you must travel where the Indian in a white poncho
lies dead by the side of the road.
You must see how this could be you,
how he too was someone
who journeyed through the night with plans
and the simple breath that kept him alive.

Before you know kindness as the deepest thing inside,
you must know sorrow as the other deepest thing.
You…

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Ex-Microsoft CEO Steve Ballmer Now Gets His Zen on With Mediation

Source: Ex-Microsoft CEO Steve Ballmer Now Gets His Zen on With Mediation

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5 Ways to Deal With Distracting Thoughts

distractions
In Deep Work, Rules for Focused Success in a Distracted World, Cal Newport puts forward the Deep Work Hypothesis:

The ability to perform deep work is becoming increasingly rare at exactly the same time it is becoming increasingly valuable in our economy. As a consequence, the few who cultivate this skill, and then make it the core of their working life will thrive.

Newport defines deep work as ‘Professional activities performed in a state of distraction-free concentration that pushes your cognitive capabilities to their limit.’ These efforts, he says, create new value, improve your skill, and are hard to replicate.

Shallow work in contrast is “Noncognitively demanding, logistical-style tasks, often performed while distracted.”

Sounds familiar? Yes, it does. In Newport’s view, these efforts do not create much new value in the world and are easily replicated.

Deep work is a valuable skill

deep-work-cal-newportDeep work is a valued and valuable skill in the New Economy; something winners cannot do without.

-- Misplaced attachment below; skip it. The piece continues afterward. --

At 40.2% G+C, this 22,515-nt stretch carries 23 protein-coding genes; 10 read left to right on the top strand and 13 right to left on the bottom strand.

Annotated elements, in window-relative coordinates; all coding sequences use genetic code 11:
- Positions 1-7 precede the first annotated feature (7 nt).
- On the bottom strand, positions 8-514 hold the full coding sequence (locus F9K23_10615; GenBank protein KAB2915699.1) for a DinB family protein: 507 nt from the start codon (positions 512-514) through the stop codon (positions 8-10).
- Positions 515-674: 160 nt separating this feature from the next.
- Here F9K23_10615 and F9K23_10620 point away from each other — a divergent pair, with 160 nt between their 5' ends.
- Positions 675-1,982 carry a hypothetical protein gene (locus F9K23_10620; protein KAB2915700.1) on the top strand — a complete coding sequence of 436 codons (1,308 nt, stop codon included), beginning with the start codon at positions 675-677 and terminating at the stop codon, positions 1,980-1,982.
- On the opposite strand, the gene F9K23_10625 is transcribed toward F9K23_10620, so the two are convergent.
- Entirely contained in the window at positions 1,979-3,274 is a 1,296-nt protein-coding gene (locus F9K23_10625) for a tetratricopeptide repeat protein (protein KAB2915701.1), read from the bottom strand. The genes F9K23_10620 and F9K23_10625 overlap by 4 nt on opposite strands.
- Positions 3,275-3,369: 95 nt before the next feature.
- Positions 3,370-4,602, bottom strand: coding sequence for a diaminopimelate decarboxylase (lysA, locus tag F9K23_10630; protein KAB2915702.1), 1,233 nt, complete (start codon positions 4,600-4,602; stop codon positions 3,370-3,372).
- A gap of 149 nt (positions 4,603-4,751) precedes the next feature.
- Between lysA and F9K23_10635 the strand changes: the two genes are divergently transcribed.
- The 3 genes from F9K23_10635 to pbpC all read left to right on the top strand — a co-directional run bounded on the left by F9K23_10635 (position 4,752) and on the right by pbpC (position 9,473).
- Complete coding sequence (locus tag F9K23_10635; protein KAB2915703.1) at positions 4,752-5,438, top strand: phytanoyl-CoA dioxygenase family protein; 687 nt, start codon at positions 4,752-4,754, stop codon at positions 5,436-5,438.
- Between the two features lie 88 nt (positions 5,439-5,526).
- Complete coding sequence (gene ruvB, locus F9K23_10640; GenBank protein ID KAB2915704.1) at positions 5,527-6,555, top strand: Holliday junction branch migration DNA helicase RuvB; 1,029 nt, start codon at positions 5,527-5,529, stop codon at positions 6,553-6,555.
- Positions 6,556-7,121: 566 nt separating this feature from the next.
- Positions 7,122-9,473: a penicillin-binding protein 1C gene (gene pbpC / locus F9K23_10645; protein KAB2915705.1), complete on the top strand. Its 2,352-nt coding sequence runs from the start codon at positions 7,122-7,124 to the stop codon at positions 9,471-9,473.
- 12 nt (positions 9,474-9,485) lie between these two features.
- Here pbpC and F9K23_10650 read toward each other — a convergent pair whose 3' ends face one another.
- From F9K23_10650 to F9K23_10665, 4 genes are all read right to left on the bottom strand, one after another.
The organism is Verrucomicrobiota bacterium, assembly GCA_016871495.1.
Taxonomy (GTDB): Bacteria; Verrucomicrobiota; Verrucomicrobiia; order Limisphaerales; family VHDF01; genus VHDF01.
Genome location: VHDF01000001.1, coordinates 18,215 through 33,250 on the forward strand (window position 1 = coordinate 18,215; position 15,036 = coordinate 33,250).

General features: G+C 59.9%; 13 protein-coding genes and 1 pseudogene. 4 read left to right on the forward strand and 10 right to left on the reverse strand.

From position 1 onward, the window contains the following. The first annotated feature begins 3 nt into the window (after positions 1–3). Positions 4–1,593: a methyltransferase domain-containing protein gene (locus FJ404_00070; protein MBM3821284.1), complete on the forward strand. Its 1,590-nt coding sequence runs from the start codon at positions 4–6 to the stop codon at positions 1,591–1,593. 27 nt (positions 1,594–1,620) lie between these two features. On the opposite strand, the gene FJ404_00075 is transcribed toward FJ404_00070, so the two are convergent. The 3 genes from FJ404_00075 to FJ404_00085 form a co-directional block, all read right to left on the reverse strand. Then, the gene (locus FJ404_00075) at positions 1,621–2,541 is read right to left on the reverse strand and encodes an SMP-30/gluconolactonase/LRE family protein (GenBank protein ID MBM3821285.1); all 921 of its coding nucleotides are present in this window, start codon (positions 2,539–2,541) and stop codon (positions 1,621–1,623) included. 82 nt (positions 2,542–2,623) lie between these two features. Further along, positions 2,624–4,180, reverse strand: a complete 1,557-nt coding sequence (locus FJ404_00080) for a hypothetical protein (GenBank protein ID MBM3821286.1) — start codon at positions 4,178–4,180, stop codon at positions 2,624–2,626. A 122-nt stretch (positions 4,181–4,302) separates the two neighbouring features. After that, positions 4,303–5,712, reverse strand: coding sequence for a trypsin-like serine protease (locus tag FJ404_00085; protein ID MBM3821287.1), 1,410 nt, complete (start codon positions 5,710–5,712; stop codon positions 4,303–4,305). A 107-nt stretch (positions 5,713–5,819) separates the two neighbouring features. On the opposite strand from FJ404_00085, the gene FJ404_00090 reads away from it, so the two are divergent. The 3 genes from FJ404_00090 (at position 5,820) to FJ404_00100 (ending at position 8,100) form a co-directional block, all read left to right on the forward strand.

Deep work helps us learn complex things quickly. And it gives us the ability to produce at an elite level, in terms of quality and speed (whatever it is you are working on). Our competitive edge depends on how to quickly we can master complicated things. Those who fail to cultivate the ability for deep work are likely to fall behind as technology advances.

The good news is that anyone wishing to cultivate a capacity for deep work can do so, with effort.

The bad news is that our modern tools and lifestyle, unceasing connectivity and the desire to be or to be seen as connected makes us less capable and, more alarmingly, less inclined to engage in deep work.

The book, Deep Work, is a compelling read. The final chapters discuss rules that can help you cultivate the skill of deep work.

Distraction, the enemy of deep work

Distraction is the enemy of deep work and deep thought. It is not just our environment, tools and societal expectations that make us into totally distracted beings. It is also our complicity, our willingness to get by with just shallow work.

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At the bottom of everything is the idea of free will. Despite all the distractions and shallow-work expectations, what if we want to stay from being distracted? Any brave souls who want to attempt this?

Five time-tested ways to defy distraction

Here are five time tested ways to defy distraction; to get your mind to focus on what you want it to focus on. These are methods that Buddhist monks have used for thousands of years to focus their minds on the task at hand: meditation.

Despite all our technology and worldly sophistication, we are still battling with our own minds, when it comes to avoiding distracting thoughts and concentrating on the work in hand.

Try these, beginning with the first ones, and progressively moving towards the latter ones for especially cumbersome and sticky distractions.

This article is strictly about dealing with your thoughts. It is not about distractions that you can easily get rid of, like the ping noise or buzz on your smart device which you can easily silence at will.

1. Think of something else